Young Puerto Rican couple on a bench, N.Y.C. (1962)
Courtesy: The Estate of Diane Arbus
Three boys at a baseball game in Central Park, N.Y.C. (1962)
Courtesy: The Estate of Diane Arbus

Her photographs were notable for their stark black-and-white contrast and for the way they captured the individuality of her subjects. She picked unusual subjects, those from the margins, labeled as the “Other”― be it prostitutes, “freaks” people born with genetic deformities, or performers. There was been speculation that Arbus’ choice of subjects reflected a certain extent her own identity issues. She tended to photograph her subjects in settings they were familiar with in contrast to the clinical photographer’s studio. She did not objectify her subjects, she rather befriended them and her work were marked by a sense of empathy and curiosity toward her subjects. She would not just ignore the subjects after her shoot is done; she would keep a strain of constant friendship and would rephotograph her later. In the early days, Arbus experimented with Nikon 35mm which produced grainy pictures. She describes this process and her attraction to it:

“I’d be fascinated by what the grain did because it would make a kind of tapestry of all these little dots and everything would be translated into this medium of dots. Skin would be the same as water would be the same as sky and you were dealing mostly in dark and light, not so much in flesh and blood.”

She later switched to a twin-lens Rolleiflex that allowed her to capture images in more detail and in a square format. Her focus shifted from grainy to extreme clarity as she wants to get a different sense of understanding from the subjects. Her portraits were marked by a sense of intimacy and psychological intensity, often capturing the inner world of her subjects. She was also known for her use of black-and-white contrast, which emphasized the starkness of her subjects and the dramatic impact of their individual features.  Arbus’ unique style allowed her to capture the essence of the people she photographed while trying still maintaining a sense of friendship towards their plight.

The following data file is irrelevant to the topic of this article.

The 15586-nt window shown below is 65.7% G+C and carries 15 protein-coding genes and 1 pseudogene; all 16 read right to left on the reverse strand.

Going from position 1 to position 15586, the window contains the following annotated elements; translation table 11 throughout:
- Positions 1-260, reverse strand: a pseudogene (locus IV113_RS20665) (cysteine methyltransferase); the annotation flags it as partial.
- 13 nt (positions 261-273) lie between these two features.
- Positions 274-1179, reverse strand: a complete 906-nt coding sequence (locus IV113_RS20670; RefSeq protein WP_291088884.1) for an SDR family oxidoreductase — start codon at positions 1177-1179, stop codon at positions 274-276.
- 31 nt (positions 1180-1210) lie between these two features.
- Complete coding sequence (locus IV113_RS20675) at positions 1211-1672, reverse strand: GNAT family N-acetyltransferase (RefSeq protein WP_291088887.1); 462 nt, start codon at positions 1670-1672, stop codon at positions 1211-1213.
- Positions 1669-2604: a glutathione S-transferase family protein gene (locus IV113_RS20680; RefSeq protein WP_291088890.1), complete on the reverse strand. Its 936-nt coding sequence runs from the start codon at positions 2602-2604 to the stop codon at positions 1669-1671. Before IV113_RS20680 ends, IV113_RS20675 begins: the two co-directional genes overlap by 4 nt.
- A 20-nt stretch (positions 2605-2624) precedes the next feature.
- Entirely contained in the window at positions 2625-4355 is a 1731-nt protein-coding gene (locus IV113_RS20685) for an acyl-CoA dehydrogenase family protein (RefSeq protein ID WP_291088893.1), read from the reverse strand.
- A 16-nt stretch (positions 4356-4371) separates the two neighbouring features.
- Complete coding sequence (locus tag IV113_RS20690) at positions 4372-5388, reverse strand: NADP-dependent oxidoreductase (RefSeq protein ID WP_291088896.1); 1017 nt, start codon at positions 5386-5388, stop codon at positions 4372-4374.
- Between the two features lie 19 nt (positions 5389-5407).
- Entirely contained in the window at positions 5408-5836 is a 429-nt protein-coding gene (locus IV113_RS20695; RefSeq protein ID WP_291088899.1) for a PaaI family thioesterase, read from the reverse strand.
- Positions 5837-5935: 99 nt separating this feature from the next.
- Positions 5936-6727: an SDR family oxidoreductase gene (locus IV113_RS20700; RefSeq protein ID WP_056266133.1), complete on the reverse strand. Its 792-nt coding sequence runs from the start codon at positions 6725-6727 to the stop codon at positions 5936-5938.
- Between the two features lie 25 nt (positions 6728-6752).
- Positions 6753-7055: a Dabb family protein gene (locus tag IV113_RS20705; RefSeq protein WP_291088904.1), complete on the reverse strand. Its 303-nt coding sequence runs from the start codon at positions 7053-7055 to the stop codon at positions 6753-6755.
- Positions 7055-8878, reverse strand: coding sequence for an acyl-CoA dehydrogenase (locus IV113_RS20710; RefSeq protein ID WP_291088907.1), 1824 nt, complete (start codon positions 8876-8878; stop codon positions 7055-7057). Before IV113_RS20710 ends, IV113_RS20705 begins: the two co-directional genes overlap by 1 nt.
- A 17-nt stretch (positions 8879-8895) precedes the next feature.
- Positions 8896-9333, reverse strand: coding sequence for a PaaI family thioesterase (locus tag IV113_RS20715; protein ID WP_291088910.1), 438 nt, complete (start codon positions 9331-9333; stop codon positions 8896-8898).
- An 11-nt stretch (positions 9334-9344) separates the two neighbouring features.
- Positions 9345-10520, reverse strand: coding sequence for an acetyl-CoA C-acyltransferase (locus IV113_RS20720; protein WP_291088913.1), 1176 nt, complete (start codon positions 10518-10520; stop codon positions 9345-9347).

Arbus’ work was controversial at the time, and some critics accused her of exploiting her subjects. They argued that her photographs were intrusive and emphasized the “otherness” of her subjects. However, she saw her photography as a way to connect with people who were often overlooked by society. She also continued to deal with her own inner turmoil while trying to photograph. She had struggled with depression throughout her life and ultimately took her own life in 1971 at the age of 48. 

Susan Sontag with her son.
Courtesy: The Estate of Diane Arbus
Girl in Her Circus Costume (1970), photographed by Arbus
Courtesy: Artnet


Diane Arbus